Assessing habitat use by four species of desert rodents

De Mendoza CONICET

Assessment of habitat quality for four small mammal species of the Monte Desert, Argentina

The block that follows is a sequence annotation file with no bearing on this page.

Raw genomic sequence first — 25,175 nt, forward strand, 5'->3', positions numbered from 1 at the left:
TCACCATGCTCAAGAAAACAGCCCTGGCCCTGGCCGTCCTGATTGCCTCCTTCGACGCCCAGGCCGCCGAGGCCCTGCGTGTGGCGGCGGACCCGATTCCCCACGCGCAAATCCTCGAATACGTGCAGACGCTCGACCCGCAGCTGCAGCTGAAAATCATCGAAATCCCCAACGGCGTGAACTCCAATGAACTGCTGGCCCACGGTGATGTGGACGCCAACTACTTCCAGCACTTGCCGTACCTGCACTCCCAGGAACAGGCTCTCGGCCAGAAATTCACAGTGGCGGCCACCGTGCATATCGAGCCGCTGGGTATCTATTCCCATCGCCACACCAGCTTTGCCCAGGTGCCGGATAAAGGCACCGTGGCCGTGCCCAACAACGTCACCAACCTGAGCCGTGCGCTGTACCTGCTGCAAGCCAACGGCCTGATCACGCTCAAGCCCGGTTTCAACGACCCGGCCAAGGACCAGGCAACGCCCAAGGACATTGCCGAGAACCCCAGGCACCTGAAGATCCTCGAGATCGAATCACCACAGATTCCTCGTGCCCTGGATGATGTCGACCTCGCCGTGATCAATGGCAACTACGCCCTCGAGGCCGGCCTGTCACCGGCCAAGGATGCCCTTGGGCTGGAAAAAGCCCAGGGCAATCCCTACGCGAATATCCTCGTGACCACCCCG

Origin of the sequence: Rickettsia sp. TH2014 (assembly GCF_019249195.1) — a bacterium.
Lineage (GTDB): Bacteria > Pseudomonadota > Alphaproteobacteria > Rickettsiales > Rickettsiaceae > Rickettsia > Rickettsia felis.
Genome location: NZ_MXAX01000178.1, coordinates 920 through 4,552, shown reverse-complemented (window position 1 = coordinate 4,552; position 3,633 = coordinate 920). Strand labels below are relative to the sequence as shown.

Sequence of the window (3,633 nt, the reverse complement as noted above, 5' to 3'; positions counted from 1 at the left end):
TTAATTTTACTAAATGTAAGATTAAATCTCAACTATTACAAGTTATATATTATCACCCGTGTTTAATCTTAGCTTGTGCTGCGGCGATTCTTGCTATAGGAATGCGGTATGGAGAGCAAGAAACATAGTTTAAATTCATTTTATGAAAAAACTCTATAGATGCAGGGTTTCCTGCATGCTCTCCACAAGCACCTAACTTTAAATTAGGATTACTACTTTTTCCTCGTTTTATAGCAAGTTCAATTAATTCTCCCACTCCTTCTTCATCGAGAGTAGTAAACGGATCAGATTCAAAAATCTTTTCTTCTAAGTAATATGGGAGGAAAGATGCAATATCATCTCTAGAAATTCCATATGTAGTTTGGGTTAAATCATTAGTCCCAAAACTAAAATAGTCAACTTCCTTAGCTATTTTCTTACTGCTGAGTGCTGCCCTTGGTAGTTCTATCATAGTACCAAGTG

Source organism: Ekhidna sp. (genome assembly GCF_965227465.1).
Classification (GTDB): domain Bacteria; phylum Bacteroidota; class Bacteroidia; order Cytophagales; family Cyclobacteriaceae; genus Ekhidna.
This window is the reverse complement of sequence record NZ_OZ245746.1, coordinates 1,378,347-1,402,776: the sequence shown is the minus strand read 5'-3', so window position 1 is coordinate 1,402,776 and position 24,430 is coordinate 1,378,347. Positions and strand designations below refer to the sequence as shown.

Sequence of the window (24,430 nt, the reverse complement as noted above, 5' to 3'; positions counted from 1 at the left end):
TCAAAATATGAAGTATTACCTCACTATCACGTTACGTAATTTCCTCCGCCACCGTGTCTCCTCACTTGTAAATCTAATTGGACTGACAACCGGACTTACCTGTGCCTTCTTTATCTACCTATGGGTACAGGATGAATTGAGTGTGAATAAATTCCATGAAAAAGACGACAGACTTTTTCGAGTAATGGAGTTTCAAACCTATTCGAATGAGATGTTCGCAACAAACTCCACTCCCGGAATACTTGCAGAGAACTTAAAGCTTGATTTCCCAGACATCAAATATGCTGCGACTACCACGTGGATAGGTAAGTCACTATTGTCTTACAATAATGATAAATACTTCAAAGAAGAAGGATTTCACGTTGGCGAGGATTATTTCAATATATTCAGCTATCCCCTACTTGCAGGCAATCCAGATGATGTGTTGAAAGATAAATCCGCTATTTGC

In the temperate desert of Argentina, the combined action of climatic and anthropogenic factors has contributed to the formation of a highly heterogeneous landscape. In the central region of the Monte desert, four small mammal species (Eligmodontia typus, Calomys musculinus, Akodon molinae and Graomys griseoflavus) coexist and show different habitat uses in response to spatial variability. Three main habitat types are present in the region: mesquite forest, the creosotebush community and sand dunes. These habitat types are present also in the surrounding grazing area. The objective of this study was to determine habitat quality for these species in a protected area (Reserve MaB Ñacuñán) and in the adjacent grazed area. For each species we estimated demographic parameters that are highly correlated to fitness in each habitat, and for both treatments (protected and grazed). We found that the protected area offered a higher quality habitat than the grazed area for all species, but principally A. molinae and G. griseoflavus. At a local scale, we found that A. molinae and C. musculinus clearly showed higher fitness in the more complex habitats as the creosotebush community and the mesquite forest. In contrast, for E. typus, open and simplest patches, such as sand dunes, were optimal for its survival and reproduction (Valeria Corbalán, Solana Tabeni and R.A. Ojeda Mammalian Biology - Zeitschrift fur Saugetierkunde)

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